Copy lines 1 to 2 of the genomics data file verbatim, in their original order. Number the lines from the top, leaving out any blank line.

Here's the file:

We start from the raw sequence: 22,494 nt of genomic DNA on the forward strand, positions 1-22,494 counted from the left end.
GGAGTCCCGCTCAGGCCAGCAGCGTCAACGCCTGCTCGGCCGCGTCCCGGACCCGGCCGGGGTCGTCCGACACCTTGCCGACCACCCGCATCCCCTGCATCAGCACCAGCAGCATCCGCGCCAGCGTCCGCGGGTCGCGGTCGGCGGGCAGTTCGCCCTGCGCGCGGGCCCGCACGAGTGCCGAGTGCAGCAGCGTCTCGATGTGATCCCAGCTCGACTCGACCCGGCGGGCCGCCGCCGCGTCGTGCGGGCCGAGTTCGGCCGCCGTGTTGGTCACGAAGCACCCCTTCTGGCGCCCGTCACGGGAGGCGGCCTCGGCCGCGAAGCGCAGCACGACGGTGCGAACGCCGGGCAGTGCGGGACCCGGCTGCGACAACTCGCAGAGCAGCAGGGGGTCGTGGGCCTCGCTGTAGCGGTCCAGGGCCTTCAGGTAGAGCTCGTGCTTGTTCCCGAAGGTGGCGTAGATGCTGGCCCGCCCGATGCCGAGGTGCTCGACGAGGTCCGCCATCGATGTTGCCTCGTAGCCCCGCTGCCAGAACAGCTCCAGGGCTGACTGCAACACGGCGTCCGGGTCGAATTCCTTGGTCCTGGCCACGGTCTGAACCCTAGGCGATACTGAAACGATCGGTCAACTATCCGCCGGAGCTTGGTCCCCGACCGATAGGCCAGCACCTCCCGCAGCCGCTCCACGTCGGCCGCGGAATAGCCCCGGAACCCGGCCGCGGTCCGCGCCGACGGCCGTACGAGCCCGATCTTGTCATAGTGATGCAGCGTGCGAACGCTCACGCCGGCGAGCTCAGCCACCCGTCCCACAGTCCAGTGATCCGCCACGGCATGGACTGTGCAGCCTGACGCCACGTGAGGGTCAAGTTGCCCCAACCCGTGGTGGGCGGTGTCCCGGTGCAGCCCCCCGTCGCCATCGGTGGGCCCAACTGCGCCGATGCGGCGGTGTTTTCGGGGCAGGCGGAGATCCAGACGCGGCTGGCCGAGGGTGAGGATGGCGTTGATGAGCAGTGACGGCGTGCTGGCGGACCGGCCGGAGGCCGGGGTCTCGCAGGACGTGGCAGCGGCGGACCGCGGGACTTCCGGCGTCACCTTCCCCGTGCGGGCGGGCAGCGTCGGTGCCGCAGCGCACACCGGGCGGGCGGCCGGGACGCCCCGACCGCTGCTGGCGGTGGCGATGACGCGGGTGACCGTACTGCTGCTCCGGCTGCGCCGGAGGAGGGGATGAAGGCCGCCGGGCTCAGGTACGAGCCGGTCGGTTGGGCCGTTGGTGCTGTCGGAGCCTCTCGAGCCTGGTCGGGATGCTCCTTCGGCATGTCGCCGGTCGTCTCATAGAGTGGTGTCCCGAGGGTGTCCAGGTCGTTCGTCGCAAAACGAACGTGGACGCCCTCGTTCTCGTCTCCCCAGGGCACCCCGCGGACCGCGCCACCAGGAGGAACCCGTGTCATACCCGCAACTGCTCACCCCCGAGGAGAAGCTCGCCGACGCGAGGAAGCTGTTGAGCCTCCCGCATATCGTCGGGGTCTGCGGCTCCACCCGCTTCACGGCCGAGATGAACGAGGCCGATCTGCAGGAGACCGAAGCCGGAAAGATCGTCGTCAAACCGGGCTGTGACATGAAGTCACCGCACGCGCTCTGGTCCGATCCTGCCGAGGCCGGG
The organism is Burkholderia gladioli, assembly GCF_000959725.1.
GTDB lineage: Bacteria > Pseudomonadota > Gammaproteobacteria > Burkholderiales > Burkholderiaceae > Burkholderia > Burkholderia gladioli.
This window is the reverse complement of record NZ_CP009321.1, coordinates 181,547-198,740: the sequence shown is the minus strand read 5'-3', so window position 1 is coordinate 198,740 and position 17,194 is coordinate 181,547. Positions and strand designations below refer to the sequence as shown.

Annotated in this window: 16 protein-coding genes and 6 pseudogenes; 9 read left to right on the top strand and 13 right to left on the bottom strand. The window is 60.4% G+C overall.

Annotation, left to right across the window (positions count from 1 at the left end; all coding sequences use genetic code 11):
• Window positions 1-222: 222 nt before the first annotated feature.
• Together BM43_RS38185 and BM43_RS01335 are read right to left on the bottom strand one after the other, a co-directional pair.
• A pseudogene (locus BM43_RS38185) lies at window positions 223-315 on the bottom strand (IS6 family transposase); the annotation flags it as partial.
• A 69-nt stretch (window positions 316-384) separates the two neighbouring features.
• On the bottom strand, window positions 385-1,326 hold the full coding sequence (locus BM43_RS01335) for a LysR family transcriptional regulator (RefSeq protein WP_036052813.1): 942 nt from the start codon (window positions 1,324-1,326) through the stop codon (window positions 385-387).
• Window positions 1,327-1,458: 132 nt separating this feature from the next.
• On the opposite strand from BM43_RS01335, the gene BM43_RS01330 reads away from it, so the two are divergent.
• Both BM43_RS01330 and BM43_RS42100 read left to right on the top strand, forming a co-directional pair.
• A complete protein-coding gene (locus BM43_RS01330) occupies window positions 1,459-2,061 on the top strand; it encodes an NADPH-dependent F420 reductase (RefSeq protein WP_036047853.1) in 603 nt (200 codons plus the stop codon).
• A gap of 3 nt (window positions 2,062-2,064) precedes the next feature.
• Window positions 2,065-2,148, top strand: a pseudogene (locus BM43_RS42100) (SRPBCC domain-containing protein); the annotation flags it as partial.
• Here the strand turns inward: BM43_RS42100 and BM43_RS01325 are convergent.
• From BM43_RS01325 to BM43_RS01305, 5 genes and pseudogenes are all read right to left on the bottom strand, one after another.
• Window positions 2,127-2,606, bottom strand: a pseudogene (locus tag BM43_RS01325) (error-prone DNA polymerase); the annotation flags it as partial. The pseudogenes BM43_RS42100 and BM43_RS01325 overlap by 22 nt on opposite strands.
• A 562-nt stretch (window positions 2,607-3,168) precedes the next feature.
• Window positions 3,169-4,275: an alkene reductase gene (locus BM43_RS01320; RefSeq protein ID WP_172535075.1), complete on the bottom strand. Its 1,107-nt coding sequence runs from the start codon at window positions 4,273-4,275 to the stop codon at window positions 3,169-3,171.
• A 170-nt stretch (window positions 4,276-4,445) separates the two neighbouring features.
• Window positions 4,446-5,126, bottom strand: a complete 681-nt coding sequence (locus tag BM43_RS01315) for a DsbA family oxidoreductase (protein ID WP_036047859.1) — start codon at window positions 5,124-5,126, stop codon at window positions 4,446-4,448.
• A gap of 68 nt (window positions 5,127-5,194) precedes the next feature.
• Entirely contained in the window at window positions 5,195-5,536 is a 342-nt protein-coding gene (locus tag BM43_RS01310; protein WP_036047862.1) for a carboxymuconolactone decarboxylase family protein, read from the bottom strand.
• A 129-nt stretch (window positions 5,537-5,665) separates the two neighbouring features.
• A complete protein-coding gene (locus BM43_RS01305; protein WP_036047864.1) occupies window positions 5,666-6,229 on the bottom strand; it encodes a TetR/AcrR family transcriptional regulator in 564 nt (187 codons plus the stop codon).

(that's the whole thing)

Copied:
We start from the raw sequence: 22,494 nt of genomic DNA on the forward strand, positions 1-22,494 counted from the left end.
GGAGTCCCGCTCAGGCCAGCAGCGTCAACGCCTGCTCGGCCGCGTCCCGGACCCGGCCGGGGTCGTCCGACACCTTGCCGACCACCCGCATCCCCTGCATCAGCACCAGCAGCATCCGCGCCAGCGTCCGCGGGTCGCGGTCGGCGGGCAGTTCGCCCTGCGCGCGGGCCCGCACGAGTGCCGAGTGCAGCAGCGTCTCGATGTGATCCCAGCTCGACTCGACCCGGCGGGCCGCCGCCGCGTCGTGCGGGCCGAGTTCGGCCGCCGTGTTGGTCACGAAGCACCCCTTCTGGCGCCCGTCACGGGAGGCGGCCTCGGCCGCGAAGCGCAGCACGACGGTGCGAACGCCGGGCAGTGCGGGACCCGGCTGCGACAACTCGCAGAGCAGCAGGGGGTCGTGGGCCTCGCTGTAGCGGTCCAGGGCCTTCAGGTAGAGCTCGTGCTTGTTCCCGAAGGTGGCGTAGATGCTGGCCCGCCCGATGCCGAGGTGCTCGACGAGGTCCGCCATCGATGTTGCCTCGTAGCCCCGCTGCCAGAACAGCTCCAGGGCTGACTGCAACACGGCGTCCGGGTCGAATTCCTTGGTCCTGGCCACGGTCTGAACCCTAGGCGATACTGAAACGATCGGTCAACTATCCGCCGGAGCTTGGTCCCCGACCGATAGGCCAGCACCTCCCGCAGCCGCTCCACGTCGGCCGCGGAATAGCCCCGGAACCCGGCCGCGGTCCGCGCCGACGGCCGTACGAGCCCGATCTTGTCATAGTGATGCAGCGTGCGAACGCTCACGCCGGCGAGCTCAGCCACCCGTCCCACAGTCCAGTGATCCGCCACGGCATGGACTGTGCAGCCTGACGCCACGTGAGGGTCAAGTTGCCCCAACCCGTGGTGGGCGGTGTCCCGGTGCAGCCCCCCGTCGCCATCGGTGGGCCCAACTGCGCCGATGCGGCGGTGTTTTCGGGGCAGGCGGAGATCCAGACGCGGCTGGCCGAGGGTGAGGATGGCGTTGATGAGCAGTGACGGCGTGCTGGCGGACCGGCCGGAGGCCGGGGTCTCGCAGGACGTGGCAGCGGCGGACCGCGGGACTTCCGGCGTCACCTTCCCCGTGCGGGCGGGCAGCGTCGGTGCCGCAGCGCACACCGGGCGGGCGGCCGGGACGCCCCGACCGCTGCTGGCGGTGGCGATGACGCGGGTGACCGTACTGCTGCTCCGGCTGCGCCGGAGGAGGGGATGAAGGCCGCCGGGCTCAGGTACGAGCCGGTCGGTTGGGCCGTTGGTGCTGTCGGAGCCTCTCGAGCCTGGTCGGGATGCTCCTTCGGCATGTCGCCGGTCGTCTCATAGAGTGGTGTCCCGAGGGTGTCCAGGTCGTTCGTCGCAAAACGAACGTGGACGCCCTCGTTCTCGTCTCCCCAGGGCACCCCGCGGACCGCGCCACCAGGAGGAACCCGTGTCATACCCGCAACTGCTCACCCCCGAGGAGAAGCTCGCCGACGCGAGGAAGCTGTTGAGCCTCCCGCATATCGTCGGGGTCTGCGGCTCCACCCGCTTCACGGCCGAGATGAACGAGGCCGATCTGCAGGAGACCGAAGCCGGAAAGATCGTCGTCAAACCGGGCTGTGACATGAAGTCACCGCACGCGCTCTGGTCCGATCCTGCCGAGGCCGGG